Sutton, C. E. et al. Interleukin-1 and IL-23 induce innate IL-17 production from gammadelta T cells, amplifying Th17 responses and autoimmunity. Immunity 31, 331–341 (2009).

    CAS  PubMed  Google Scholar 

  53. 53.

    Doisne, J. M. et al. Cutting edge: crucial role of IL-1 and IL-23 in the innate IL-17 response of peripheral lymph node NK1.1- invariant NKT cells to bacteria. J. Immunol. 186, 662–666 (2011).

    CAS  PubMed  Google Scholar 

  54. 54.

    Wang, G. L., Jiang, B. H., Rue, E. A. & Semenza, G. L. Hypoxia-inducible factor 1 is a basic-helix-loop-helix-PAS heterodimer regulated by cellular O2 tension. Proc. Natl Acad. Sci. USA 92, 5510–5514 (1995).

    ADS  CAS  PubMed  Google Scholar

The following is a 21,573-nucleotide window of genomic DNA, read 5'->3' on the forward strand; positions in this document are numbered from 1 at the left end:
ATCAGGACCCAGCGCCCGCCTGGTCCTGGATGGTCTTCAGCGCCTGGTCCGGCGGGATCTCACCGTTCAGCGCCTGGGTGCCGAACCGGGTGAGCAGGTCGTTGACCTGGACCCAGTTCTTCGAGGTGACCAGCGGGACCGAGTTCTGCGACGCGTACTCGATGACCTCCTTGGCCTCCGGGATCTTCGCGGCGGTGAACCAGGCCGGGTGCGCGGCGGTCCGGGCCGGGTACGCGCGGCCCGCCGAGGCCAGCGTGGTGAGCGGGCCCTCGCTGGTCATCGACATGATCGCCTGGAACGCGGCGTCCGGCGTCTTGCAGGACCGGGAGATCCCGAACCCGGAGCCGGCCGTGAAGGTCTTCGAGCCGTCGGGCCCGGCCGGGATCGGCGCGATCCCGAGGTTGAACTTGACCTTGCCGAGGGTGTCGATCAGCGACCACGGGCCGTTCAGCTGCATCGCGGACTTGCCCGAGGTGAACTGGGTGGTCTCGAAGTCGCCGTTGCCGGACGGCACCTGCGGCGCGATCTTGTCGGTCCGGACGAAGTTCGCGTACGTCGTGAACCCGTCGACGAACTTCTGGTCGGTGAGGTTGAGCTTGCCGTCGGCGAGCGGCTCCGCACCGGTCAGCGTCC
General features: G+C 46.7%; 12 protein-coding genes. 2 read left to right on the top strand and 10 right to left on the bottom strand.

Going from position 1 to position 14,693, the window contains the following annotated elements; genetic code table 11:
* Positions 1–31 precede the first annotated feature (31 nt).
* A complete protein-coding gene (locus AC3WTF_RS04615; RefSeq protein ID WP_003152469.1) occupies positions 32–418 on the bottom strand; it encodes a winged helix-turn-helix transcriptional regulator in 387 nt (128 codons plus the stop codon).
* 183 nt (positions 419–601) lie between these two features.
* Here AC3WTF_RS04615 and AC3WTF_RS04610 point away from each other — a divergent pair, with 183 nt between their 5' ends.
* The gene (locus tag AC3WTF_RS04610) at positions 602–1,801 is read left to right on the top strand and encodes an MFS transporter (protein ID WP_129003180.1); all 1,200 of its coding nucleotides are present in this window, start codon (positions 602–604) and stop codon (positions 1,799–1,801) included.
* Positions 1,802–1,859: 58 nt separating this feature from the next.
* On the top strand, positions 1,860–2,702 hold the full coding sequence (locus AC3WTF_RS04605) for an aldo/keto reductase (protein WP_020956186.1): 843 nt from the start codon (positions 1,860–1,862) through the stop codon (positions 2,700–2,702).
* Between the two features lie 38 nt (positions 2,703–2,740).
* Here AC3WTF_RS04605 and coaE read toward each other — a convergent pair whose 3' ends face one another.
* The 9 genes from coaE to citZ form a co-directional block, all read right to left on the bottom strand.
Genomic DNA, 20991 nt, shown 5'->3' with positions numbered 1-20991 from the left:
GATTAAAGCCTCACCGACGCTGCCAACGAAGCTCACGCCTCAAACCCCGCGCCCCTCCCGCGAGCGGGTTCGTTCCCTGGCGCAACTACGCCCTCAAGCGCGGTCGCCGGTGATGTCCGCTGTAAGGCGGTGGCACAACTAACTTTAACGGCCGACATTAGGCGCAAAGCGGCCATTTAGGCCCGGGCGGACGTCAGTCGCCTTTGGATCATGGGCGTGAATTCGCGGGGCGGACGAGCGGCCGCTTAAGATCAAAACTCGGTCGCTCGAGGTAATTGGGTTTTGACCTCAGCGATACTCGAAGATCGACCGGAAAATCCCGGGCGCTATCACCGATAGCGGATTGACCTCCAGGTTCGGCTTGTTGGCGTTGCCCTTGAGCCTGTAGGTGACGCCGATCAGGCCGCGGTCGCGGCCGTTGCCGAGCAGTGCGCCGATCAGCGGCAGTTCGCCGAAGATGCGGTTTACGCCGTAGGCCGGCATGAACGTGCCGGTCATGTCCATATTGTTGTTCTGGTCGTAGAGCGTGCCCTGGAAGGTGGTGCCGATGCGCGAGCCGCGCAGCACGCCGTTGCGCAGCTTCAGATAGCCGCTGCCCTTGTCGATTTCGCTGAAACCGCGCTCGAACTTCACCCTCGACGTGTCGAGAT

55. 55.

    Kelly, C. J. et al. Crosstalk between microbiota-derived short-chain fatty acids and intestinal epithelial HIF augments tissue barrier function. Cell Host Microbe 17, 662–671 (2015).

    CAS  PubMed  PubMed Central  Google Scholar 

  56. 56.

    Karhausen, J. et al. Epithelial hypoxia-inducible factor-1 is protective in murine experimental colitis. J. Clin. Investig. 114, 1098–1106 (2004).

    CAS  PubMed  Google Scholar 

  57. 57.

    Colgan, S. P., Campbell, E. L. & Kominsky, D. J. Hypoxia and mucosal inflammation. Annu. Rev. Pathol. 11, 77–100 (2016).

    CAS  PubMed  PubMed Central  Google Scholar 

  58. 58.

    Dang, E. V. et al. Control of T(H)17/T(reg) balance by hypoxia-inducible factor 1. Cell 146, 772–784 (2011).

    CAS  PubMed  PubMed Central  Google Scholar 

  59. 59.